Let’s give a cheer for a winning school year. The new school year is fast approaching. It is commonly characterized as exciting yet overwhelming, anxiety-provoking, and scary for both students and staff (parents too). Generally speaking, here are five tips to help you have a winning school year. Who doesn’t want to WIN?
Dr. Gwen’s 5 Tips:
1. Show You Care – I take John C. Maxwell’s quote, “Students don’t care what you know until they know that you care,“ to heart. As a result, it is at the forefront of everything I say and do with kids. One of the most important things you can do is make sure that every student that enters your room feels seen, heard, accepted, and validated. Spend the first few days getting to know your kids before you start with all the demands and expectations. It’s important to set the tone as a helper and supporter.
2. Be A Role Model – Modeling is one of the most effective, efficient ways to teach students. Children learn by observing. Therefore, make sure you show expressions of appreciation for effort, productive struggle, cooperation, positive character traits, and gratitude on a daily basis. Additionally, model self-care strategies like taking “brain breaks”, deep breathing, and asking for help. Everything is relative so, little things matter too! Find ways to accentuate the positive to minimize the negative.
3. Set Clear, Concise, and Consistent Expectations and Routines – One of the best things that you can do is set clear, concise, and consistent expectations for classroom behavior and routines. Consequently, this makes it easy to be objective and minimize opinions or judgment calls. It will also allow students to regulate their behavior. As a result, they will spend more time on task and optimize academic learning. The classroom becomes a more safe, secure, and stressless learning environment.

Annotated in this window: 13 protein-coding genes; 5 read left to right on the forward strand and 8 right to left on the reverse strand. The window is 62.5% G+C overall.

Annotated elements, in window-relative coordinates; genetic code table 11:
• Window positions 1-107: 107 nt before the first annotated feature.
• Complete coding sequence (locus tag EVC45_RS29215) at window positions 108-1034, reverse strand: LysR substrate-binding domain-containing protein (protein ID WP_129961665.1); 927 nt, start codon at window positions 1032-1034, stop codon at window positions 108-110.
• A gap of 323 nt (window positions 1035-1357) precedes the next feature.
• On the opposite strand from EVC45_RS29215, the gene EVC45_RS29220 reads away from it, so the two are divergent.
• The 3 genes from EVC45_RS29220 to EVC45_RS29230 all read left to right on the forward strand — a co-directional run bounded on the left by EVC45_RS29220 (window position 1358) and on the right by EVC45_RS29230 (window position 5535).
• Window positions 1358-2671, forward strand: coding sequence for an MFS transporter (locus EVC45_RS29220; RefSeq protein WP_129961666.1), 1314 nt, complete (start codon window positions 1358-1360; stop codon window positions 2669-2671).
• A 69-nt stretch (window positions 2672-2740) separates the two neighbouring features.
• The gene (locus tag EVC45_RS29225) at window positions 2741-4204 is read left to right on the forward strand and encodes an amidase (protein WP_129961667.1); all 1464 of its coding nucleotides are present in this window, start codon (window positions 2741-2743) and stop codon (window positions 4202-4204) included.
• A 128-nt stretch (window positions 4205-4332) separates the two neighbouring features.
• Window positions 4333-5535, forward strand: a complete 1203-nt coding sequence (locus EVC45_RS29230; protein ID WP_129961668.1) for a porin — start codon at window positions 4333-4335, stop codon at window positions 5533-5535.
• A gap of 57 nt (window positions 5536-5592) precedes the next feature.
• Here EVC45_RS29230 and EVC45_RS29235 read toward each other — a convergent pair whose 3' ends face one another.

4. Talk LESS – The use of nonverbal communication is extremely underrated (in my humble opinion). Nonverbal communication is a great way to gain and hold students’ attention, which is often difficult to sustain and not as effective as talking. This is especially true in high stress environments. It is okay to “pause” and gives students time to absorb and reflect on the acquisition of new learning and skills. The students with attention and focusing issues and who struggle with anxiety will thank you instead of tuning you out.
5. Have FUN – Yes, school is for learning, but the social aspect of school is important too! Kids are still struggling to find their voice in the aftermath of Covid 19. This year, make a commitment to helping kids interact socially by making learning cooperative, engaging and fun. This is the ultimate way to give a cheer for a winning school year.
Wishing you peace, love, joy, and happiness in this school year.
All the best ~ Dr. Gwen
Email me at firstname.lastname@example.org or call (912) 401-7115 to inquire about staff development training, parent meetings and other speaking engagements.
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